Depression is a madness

The novel I wrote back in 1999 addresses these issues through the protagonist, Dylan Delaney, and his would-be lover, Zelda Wilcox. I drew upon personal experience to help flesh out Dylan’s character so my readers might gain greater insight into the day-to-day agony of this disease.  While the novel is no longer available in print, I have published it for the Kindle.  And it is available here –> Fire Always Burns Uphill <– for only 99 cents.

If you’re curious about the plot, it’s an adventure and a love story

with sex

and quite a bit of humor, set against the backdrop of a mountain canyon.  I’ve also had curious reactions to the two main characters; men seem to prefer Zelda, while women seem to hate her.  I’d be curious to hear your reaction.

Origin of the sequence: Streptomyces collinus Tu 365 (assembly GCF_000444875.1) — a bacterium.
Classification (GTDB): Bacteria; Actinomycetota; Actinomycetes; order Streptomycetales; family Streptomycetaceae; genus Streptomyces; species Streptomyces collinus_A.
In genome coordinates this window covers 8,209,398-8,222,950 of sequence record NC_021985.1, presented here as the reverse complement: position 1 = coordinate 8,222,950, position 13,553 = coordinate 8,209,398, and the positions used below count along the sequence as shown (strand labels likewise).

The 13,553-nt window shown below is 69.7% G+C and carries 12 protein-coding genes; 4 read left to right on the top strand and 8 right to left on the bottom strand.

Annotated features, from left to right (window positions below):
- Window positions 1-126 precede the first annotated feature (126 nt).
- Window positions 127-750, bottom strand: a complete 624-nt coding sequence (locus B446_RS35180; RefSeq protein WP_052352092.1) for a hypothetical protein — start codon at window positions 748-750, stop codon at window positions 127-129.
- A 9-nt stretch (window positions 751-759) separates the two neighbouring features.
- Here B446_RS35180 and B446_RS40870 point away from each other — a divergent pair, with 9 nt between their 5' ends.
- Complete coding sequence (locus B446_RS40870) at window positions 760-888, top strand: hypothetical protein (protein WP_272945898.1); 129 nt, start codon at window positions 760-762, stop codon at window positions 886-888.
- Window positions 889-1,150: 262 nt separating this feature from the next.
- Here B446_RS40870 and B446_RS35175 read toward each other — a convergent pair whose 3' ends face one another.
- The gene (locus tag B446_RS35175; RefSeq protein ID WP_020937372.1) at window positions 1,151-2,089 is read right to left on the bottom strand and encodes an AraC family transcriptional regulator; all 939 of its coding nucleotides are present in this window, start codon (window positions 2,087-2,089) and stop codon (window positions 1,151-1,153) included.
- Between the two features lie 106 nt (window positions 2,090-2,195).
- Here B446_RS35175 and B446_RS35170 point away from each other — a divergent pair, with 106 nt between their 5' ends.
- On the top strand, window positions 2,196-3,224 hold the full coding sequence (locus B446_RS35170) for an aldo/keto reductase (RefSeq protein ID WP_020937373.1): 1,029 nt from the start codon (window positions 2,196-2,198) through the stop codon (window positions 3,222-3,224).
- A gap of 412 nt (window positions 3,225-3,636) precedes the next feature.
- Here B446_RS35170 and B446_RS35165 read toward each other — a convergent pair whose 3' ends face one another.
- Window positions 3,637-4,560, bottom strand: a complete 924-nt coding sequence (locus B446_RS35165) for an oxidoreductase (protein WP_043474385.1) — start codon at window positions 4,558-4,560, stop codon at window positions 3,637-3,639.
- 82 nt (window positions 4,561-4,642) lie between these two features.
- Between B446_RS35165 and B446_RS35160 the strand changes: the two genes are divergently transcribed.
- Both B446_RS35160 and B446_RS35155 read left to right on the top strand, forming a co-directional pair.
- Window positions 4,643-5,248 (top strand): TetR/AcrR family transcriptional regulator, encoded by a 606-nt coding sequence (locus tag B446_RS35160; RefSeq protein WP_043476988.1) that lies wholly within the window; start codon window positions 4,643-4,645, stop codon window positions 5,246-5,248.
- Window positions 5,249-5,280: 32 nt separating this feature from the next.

But more importantly, the novel is my attempt to socialize the anguish of depression, anxiety, ADHD, and panic attacks.  If I’m able to convince just one person that these illnesses are not character flaws, then the novel has been a success.  Millions of people suffer; none of them is not worthless, lazy, cowardly, faithless, or weird.

The stigma of mental illness haunts all of us, and the results can tear family and friends apart.  A word of advice before I let you go today:

  • First, if you know someone suffering, get medical attention.
  • Second, do not ever tell him or her to “snap out of it” or “chill out.”  Doing so is the moral equivalent of offering a diabetic a milkshake.

Thanks for listening.  Back to science fiction, fantasy and humor next time, I promise.

Until then, peace be with you.